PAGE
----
29 March 2006

Not Lent, But...

I wish we made a bigger deal of Easter.Angel on the Tomb
I wish my evangelical sub-tradition treated Easter more like we treat Christmas. In my circles, we really celebrate Christmas for almost a month before the actual day. We often begin singing Christmas hymns in church well before the week of the holiday. Christmas plays and special services frequently take place in the second week of December or earlier. At least at my church, Christmas season—it gets to be a season!—is an edifying, Christ-centered, worshipful series of weeks.

But, from my limited perspective, Easter does not always get as much attention. The lack probably has more to do with congregations than their leadership. I imagine, few pastors would be upset about serious celebration of Christ’s Resurrection. Many pastors, I imagine, try to elevate Easter in the minds of their people. But, perhaps due to cultural considerations, celebrating Easter doesn’t seem to be that big of a deal. Spring outfits make their debut, and nothing else changes.

I am, perhaps, more guilty in this arena than most. But I want to change that. First, although it is persnickety to insist on terminology like this (so I won’t), I want to start thinking of it as Resurrection (Sun)day. It helps me remember what the day is all about, and why it’s worth making a big deal over. The resurrection of Christ is the cornerstone of the Christian religion. Few doctrines in the Scriptures compare with it in clarity and importance. This historical event forms the foundation of our Christian hope, and it enables us to experience profound Christian joy. For we know this: Christ has conquered death, so no enemy may conquer those who are in him.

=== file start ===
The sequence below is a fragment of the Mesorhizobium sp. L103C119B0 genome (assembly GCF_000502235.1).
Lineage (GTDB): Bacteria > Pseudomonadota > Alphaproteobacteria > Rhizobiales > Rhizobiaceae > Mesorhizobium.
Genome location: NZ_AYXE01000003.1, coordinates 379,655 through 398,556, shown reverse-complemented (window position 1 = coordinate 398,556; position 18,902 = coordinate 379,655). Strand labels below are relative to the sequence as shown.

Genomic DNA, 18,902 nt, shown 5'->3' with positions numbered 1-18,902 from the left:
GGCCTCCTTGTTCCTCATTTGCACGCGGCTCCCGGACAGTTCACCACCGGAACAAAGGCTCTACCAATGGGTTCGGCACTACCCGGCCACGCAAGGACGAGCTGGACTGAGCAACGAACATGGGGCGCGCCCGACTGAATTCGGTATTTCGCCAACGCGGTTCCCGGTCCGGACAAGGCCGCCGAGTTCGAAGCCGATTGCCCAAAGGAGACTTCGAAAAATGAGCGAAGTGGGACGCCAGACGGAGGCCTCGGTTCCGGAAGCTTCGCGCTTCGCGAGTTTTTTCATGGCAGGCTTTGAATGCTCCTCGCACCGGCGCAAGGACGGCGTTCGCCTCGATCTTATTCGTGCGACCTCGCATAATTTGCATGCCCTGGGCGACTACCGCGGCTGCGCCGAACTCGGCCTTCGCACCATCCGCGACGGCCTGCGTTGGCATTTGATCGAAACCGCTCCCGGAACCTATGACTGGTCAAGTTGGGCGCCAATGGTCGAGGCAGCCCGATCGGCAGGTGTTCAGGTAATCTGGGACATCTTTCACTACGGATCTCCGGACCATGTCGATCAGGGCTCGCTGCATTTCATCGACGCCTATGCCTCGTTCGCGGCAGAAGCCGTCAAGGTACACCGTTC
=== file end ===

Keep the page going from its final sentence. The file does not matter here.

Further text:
Second, I want to start giving special consideration to the Resurrection now, instead of waiting for the holiday itself. Now, I have a deeply rooted bias against formalism, and I never want to institute a binding tradition on the consciences of others. But to mortify my own autonomy, I want to give myself regularly to contemplating the Resurrection of Christ and its implications for me. Obviously, I should celebrate the Resurrection every day. But I do better celebrating it every day, if I set aside particular days to do it.

Third, I want to set aside some extra time to invite people to hear the message of the Resurrection at my local assembly. To wholeheartedly celebrate the Resurrection entails asking others to celebrate it with you. As C. S. Lewis said,

I had not noticed either that just as men spontaneously praise what ever they value, so they spontaneously urge us to join them in praising it: "Isn't she lovely? Wasn't it glorious? Don't you think that magnificent?" The Psalmists in telling everyone to praise God are doing what all men do when they speak of what they care about. My whole, more general, difficulty about the praise of God depended on my absurdly denying to us, as regards the supremely Valuable, what we delight to do, what indeed we can't help doing, about everything else we value (C. S. Lewis, Reflections on the Psalms, p. 95).

That’s the kind of delight the Resurrected Christ deserves.

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